The fact that the two Marys showed up at Jesus’ tomb on Sunday morning with burial spices proves they weren’t expecting Jesus to rise from the dead. None of Jesus’ disciples’ expected this either, which makes the resurrection even more believable.

Consider, as well, the stone that was rolled away. The two Marys were the last ones at the tomb, and saw it intact—but when they arrived Easter morning, it had moved. It was physically impossible for the two women to move the stone.

Psalm 55. In this psalm, David writes about being betrayed by a close friend. The psalmist offers great advice for times that we feel stressed: “Cast your cares on the Lord and he will sustain you; he will never let the righteous fall.”

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The end of Numbers 17 is quite disconcerting. After realizing that only Aaron and Moses were able experience a close, intimate relationship with God, the Israelites were distraught. “We will die! We are lost, we are all lost!” they cried. “Anyone who even comes near the tabernacle of the Lord will die. Are we all going to die?”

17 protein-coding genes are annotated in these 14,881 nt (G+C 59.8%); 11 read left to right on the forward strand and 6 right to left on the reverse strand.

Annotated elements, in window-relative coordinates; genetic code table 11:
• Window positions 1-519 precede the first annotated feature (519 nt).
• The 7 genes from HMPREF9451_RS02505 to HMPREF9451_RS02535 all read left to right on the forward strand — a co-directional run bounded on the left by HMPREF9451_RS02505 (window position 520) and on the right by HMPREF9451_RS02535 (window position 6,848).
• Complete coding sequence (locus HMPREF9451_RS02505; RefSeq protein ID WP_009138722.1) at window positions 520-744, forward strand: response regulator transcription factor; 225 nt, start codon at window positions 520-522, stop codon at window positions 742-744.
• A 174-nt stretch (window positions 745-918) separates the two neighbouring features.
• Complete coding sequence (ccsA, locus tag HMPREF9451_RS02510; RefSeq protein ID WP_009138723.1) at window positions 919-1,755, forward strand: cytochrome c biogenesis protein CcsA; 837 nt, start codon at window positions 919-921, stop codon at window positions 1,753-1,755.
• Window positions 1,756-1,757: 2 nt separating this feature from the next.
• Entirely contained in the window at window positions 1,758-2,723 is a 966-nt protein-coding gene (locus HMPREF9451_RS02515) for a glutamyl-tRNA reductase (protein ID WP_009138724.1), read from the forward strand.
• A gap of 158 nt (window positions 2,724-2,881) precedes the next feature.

It seems to me that part of their rebellion was centered in their desire to enjoy God like their leaders. But God pushed them away because his holiness couldn’t be stained by the sins of everyday people. This showed everyone their need for a mediator between them and God, which Jesus later provided on our behalf.

In my experience, many believers still follow this Old Testament mindset toward their relationship with God. They live vicariously through their pastor’s walk with God, believing—even subconsciously—that they could never experience a similar, or even better, relationship.